I stumbled upon the Gabriel Allon series, and it quickly became one of my favorite series in a long while. The English Girl is one of the best in the series. It combines international intrigue with politics and scandal, steering clear of predictable outcomes. Without giving away plot points, it deals with the very believable difficulties in investigating a time sensitive crime with serious political implications and high level officials helping or hindering the investigation. How did these criminals find out about the political scandal when no one else knew? Nothing is as it seems. While each of Daniel Silva's books are self-contained enough to be read by anyone looking for a good book, there is a great advantage of reading them in order. Silva rarely discards ingenious or unique characters he introduces into his books. They become part of the Gabriel Allon universe and pop up in future books in unexpected ways (the Pope and a Corsican fortuneteller are some of the more notable reoccurring characters). Silva doesn't give away too much of the action of earlier books, but there are Allon related life events (good and bad) that are referenced that are big plot spoilers if you plan on reading the earlier books in the future. From his striking green eyes to his incredible memory to his insight on espionage and terrorism, Israeli intelligence operative Gabriel Allon is extraordinary in all ways almost to a fault. He is a reluctant assassin with the heart and skills of a painter, haunted by personal tragedy. His talent shines so bright in the series that almost all other reoccurring characters pale in comparison. Unfortunately, Silva nearly cut and pastes his descriptions of some of the characters from book to book, they are so similar. Having been so enamored with the series, I read the majority of them back to back. Some of the characters seem to have so much potential for expansion (notably analyst Dina Sarid) that a stock description is a disappointment. Silva writes that Gabriel's love Chiara has "riotous hair", a remarkable description that catches attention when you first read it, but Silva uses it in multiple books. I'd like to hear more about her. It's hard to balance character development and keep a good pace in a thriller. Therefore, most of the character focus goes deservedly to Gabriel.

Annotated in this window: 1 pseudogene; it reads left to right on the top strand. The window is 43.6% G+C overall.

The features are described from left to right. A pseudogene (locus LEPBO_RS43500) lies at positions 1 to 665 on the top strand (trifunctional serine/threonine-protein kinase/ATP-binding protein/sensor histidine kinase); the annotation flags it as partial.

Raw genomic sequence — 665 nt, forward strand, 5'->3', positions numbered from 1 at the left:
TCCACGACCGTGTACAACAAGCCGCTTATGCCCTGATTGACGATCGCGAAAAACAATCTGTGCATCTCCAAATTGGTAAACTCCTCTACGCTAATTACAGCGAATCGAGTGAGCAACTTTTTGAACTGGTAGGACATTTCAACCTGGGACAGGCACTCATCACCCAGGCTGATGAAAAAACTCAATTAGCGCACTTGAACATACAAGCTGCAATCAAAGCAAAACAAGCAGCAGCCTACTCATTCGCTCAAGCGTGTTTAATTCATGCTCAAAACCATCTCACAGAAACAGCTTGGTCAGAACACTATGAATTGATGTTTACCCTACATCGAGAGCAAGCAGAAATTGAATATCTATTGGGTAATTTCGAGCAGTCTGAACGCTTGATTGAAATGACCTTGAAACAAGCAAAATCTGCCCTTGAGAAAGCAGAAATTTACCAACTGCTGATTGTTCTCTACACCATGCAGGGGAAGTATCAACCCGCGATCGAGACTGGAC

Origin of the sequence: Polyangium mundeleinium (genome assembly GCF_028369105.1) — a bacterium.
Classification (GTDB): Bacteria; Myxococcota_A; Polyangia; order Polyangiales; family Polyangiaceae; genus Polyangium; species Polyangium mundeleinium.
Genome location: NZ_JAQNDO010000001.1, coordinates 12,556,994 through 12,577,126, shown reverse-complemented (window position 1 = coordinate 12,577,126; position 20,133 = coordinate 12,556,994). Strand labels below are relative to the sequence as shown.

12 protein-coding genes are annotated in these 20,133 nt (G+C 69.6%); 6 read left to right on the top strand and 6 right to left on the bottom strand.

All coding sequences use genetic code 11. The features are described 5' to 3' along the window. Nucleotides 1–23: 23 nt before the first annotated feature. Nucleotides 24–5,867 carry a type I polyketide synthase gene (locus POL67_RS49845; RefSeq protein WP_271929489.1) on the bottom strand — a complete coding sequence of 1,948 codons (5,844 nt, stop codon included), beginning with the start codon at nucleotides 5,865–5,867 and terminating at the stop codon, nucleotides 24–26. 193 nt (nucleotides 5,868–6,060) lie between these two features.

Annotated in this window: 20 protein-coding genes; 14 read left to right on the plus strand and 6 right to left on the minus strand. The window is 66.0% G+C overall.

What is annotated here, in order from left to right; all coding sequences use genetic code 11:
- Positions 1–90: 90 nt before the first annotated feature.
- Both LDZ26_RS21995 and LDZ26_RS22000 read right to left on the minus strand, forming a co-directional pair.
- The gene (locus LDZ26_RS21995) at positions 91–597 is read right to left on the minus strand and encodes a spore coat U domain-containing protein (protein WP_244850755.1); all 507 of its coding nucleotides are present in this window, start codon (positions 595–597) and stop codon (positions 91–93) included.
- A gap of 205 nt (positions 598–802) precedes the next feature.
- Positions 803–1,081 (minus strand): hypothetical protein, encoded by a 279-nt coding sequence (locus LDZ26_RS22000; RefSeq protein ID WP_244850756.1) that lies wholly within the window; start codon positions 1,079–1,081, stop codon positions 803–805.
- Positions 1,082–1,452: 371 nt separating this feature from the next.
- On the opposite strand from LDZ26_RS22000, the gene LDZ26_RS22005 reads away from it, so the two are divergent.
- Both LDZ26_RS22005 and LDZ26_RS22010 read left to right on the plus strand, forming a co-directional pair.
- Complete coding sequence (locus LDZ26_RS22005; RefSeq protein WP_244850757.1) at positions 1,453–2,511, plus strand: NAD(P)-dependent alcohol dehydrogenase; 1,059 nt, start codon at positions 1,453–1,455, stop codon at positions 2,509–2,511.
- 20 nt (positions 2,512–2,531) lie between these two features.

0 of 0 people found this review helpful
  • Allegiant: Divergent Trilogy, Book 3

    • UNABRIDGED (11 hrs and 55 mins)
    • By Veronica Roth
    • Narrated By Emma Galvin, Aaron Stanford
    • Whispersync for Voice-ready
    Overall
    (7816)
    Performance
    (7171)
    Story
    (7244)

    What if your whole world was a lie? What if a single revelation - like a single choice - changed everything? What if love and loyalty made you do things you never expected? The explosive conclusion to Veronica Roth's #1 New York Times best-selling Divergent trilogy reveals the secrets of the dystopian world that has captivated millions of listeners in Divergent and Insurgent.

    Teddy says: "I hate it when this happens"
    "Horrible ending- No spoilers"
    Overall
    Performance
    Story